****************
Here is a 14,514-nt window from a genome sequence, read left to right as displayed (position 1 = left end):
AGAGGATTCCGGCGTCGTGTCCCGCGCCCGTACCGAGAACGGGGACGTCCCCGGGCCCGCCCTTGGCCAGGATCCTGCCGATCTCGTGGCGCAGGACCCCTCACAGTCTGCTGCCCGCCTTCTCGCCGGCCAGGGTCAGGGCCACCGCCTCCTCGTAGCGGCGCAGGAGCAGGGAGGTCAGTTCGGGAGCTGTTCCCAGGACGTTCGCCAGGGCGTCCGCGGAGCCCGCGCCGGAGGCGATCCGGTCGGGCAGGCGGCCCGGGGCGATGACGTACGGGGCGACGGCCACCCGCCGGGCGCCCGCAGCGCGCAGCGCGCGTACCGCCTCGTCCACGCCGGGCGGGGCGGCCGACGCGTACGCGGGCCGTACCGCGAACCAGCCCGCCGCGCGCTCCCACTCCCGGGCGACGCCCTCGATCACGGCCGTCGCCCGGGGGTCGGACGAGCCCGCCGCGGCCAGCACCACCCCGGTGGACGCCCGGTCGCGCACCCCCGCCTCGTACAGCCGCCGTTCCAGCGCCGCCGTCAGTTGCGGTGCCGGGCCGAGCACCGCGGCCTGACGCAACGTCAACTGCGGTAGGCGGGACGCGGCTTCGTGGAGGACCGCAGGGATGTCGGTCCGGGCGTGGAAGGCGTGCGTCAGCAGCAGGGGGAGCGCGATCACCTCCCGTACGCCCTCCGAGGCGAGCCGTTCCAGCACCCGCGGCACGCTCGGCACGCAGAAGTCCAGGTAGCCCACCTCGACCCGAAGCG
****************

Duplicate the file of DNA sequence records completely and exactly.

Here is a 14,514-nt window from a genome sequence, read left to right as displayed (position 1 = left end):
AGAGGATTCCGGCGTCGTGTCCCGCGCCCGTACCGAGAACGGGGACGTCCCCGGGCCCGCCCTTGGCCAGGATCCTGCCGATCTCGTGGCGCAGGACCCCTCACAGTCTGCTGCCCGCCTTCTCGCCGGCCAGGGTCAGGGCCACCGCCTCCTCGTAGCGGCGCAGGAGCAGGGAGGTCAGTTCGGGAGCTGTTCCCAGGACGTTCGCCAGGGCGTCCGCGGAGCCCGCGCCGGAGGCGATCCGGTCGGGCAGGCGGCCCGGGGCGATGACGTACGGGGCGACGGCCACCCGCCGGGCGCCCGCAGCGCGCAGCGCGCGTACCGCCTCGTCCACGCCGGGCGGGGCGGCCGACGCGTACGCGGGCCGTACCGCGAACCAGCCCGCCGCGCGCTCCCACTCCCGGGCGACGCCCTCGATCACGGCCGTCGCCCGGGGGTCGGACGAGCCCGCCGCGGCCAGCACCACCCCGGTGGACGCCCGGTCGCGCACCCCCGCCTCGTACAGCCGCCGTTCCAGCGCCGCCGTCAGTTGCGGTGCCGGGCCGAGCACCGCGGCCTGACGCAACGTCAACTGCGGTAGGCGGGACGCGGCTTCGTGGAGGACCGCAGGGATGTCGGTCCGGGCGTGGAAGGCGTGCGTCAGCAGCAGGGGGAGCGCGATCACCTCCCGTACGCCCTCCGAGGCGAGCCGTTCCAGCACCCGCGGCACGCTCGGCACGCAGAAGTCCAGGTAGCCCACCTCGACCCGAAGCG